After a few months of wait, I received a brief response from a high-ranked physics journal regarding my manuscript: "The [Referee's] comments suggest that the present manuscript is not suitable for publication in XYZ", without further info, and the status of my submission changed to "With Author(s)". In addition, the Referee Report explains why s/he "do(es) not find this paper, in its present form, acceptable for publication in XYZ", and offers a number of pretty constructive and specific suggestions towards an improved version.

The Editor did NOT specify that I may resubmit, nor give me a timeline. What are your thoughts on this matter? I agree with all Referee's assessments and have indeed prepared a revised version in anticipation. Obviously I should resubmit. But a few questions:

  1. Does my submission remain active so that I can resubmit?
  2. Will it go to the same Referee or will it be treated as an brand-new submission/Referee?
  3. I am not affiliated with any academic institution; this info was made clear in my first manuscript submission. How will that be handled and what consequences could it incur?

Thank you very much for your help!

5 Answers 5


From your description, it looks like one of APS's journals.

  1. As far as I know, this is often not a hard rejection. A rejection from those journals often sounds like 'we conclude that ... not suitable... close the process...'; and instead of 'With authors', it could become 'Not under active consideration' (no such status as 'Rejected'). But it depends on how many rounds you've been through. If it is only after the first round of review, pretty sure you can resubmit. If there are already two rounds, the chance gets lower but the tone still sounds not that bad.
  2. You should definitely use resubmit instead of a new submission. Whether it will go to the same referees depends on their availability (no one knows) and whether you try hard to avoid them when you communicate with the editor (not your case, I guess). Usually people are willing to review again if not too busy. So in your case, it is quite probable it will still go to them.
  3. Not much to handle as far as I know. And from your description, there seems not any noticeable prejudice you might be afraid of.
  • Thank you xiaohuamao for your detailed answers. Please see my reply to Bobgom too. I got outright rejections before but they went by the explicit line "We regret that..." (again, exactly same down to every letter each time). To your question, my current manuscript is first-round. Commented Jul 19, 2022 at 0:55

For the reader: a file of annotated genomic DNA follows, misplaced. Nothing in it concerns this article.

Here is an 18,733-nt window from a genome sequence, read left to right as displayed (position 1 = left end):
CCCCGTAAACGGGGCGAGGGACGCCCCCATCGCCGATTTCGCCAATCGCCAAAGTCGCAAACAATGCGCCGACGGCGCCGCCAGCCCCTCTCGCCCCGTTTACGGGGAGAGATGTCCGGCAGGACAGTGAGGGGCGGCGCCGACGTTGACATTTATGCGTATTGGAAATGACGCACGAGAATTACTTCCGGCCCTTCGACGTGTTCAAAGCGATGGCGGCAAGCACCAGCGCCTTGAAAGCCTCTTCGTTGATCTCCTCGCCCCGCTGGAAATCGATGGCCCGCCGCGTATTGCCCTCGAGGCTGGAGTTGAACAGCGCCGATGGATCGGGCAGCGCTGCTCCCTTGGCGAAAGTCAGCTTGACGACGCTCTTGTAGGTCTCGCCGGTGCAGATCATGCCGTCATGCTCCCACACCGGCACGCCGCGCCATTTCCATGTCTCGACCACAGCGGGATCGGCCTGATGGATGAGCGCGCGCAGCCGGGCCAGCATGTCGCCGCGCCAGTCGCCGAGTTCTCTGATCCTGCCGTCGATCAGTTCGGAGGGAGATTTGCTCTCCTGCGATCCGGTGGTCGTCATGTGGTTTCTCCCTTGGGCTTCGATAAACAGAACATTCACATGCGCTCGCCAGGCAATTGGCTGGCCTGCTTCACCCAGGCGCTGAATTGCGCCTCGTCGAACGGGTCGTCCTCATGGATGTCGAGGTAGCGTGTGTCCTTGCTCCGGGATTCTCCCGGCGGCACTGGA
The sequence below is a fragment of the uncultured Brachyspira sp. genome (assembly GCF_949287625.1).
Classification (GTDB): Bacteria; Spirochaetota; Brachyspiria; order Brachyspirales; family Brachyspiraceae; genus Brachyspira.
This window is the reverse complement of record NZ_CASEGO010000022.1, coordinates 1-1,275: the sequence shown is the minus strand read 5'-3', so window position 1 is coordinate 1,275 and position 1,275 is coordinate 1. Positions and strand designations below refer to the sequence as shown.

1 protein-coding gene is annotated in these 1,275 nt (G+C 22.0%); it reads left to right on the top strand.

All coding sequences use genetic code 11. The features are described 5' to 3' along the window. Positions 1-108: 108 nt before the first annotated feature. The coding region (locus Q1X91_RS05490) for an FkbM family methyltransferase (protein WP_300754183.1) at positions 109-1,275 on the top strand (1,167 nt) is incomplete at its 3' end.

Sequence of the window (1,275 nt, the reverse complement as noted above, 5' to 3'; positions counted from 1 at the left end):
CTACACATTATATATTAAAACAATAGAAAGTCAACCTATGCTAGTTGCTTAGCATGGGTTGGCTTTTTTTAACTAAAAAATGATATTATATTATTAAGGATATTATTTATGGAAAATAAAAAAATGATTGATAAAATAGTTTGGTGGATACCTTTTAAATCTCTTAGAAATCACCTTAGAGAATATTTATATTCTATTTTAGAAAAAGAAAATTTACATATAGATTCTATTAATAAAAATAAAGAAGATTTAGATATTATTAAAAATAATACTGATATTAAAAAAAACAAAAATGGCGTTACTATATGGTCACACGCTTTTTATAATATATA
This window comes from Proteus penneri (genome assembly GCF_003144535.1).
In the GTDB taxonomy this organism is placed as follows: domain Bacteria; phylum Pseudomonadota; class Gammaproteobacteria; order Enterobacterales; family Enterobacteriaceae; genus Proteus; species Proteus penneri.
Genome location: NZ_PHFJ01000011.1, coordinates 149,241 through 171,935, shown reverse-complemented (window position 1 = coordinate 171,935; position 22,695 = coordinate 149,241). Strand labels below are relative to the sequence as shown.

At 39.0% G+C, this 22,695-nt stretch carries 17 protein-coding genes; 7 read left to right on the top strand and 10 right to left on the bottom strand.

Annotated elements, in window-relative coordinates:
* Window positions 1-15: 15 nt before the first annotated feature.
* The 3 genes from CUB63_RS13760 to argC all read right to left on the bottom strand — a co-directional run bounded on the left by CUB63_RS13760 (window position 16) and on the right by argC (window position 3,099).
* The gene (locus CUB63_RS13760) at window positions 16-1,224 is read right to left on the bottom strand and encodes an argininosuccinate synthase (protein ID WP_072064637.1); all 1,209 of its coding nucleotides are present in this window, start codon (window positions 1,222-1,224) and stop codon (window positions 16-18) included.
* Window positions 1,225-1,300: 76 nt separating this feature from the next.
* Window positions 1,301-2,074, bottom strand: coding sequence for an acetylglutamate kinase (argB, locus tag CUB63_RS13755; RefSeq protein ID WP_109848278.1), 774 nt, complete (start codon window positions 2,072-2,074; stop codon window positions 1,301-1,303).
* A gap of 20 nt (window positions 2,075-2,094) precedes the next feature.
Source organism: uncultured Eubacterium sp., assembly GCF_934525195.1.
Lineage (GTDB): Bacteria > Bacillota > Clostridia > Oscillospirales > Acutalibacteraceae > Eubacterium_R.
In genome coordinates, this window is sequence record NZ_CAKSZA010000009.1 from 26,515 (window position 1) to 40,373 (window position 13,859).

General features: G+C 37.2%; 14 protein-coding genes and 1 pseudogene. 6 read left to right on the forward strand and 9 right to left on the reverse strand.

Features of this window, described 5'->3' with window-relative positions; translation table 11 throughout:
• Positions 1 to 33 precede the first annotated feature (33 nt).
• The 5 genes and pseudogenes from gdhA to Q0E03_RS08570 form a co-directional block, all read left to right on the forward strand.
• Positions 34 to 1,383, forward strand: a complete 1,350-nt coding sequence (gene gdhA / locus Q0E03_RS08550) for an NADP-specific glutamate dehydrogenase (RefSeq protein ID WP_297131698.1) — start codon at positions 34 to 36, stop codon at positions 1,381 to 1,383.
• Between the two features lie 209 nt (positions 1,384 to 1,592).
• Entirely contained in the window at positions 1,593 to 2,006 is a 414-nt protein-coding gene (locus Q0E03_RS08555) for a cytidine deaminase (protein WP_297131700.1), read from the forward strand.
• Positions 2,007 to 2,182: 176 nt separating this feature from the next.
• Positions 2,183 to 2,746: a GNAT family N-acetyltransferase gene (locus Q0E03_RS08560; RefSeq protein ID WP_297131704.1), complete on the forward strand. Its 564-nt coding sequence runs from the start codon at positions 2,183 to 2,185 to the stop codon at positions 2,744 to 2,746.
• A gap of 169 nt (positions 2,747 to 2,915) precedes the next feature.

• Another question: when I resubmit, besides the revised (latex) manuscript, how should I provide my point-by-point response to the Referee (by way of addressing the Editor)? Should it be in a separate pdf file (so that I can put in some equations) or must it be in plain text? Commented Jul 19, 2022 at 1:30
  • @HoangNguyen Not necessarily in plain text. It can be anything.
    – xiaohuamao
    Commented Jul 19, 2022 at 5:27

If the status is "with author" as opposed to "rejected", then it's a revise decision. Make your changes and submit it through the system. Yes it is probable that the original reviewers will check your revised paper. Not being affiliated with any academic institution should have no effect (in theory - in practice there might be subconscious bias).

Do not start a new submission; that only leads to an administrative hassle.

  • 1
    +1, not (just) for agreeing with me ;) but for your last sentence.
    – Buffy
    Commented Jul 18, 2022 at 14:43

Contrary to the answer of tschwarz, I wouldn't treat this as a reject, but only a "major revision". It was tagged as "with author" after all.

You have a lot of work to do to make it acceptable, of course, and it is good that the reviewers gave you constructive advice.

The lack of a deadline is not material for most journal publications as future issues will require future papers. If yo can produce a good paper, it might be accepted and scheduled for some future issue.

A rejection would be clear. Don't make assumptions.

Whether it goes to the same reviewer or not is up to the editor, but it is fairly likely to go to at least one of them - perhaps the one who made the most extensive comments.

Lack of affiliation isn't an issue for a reputable journal. Scholarship isn't a private club with secret handshakes. The paper is what is important.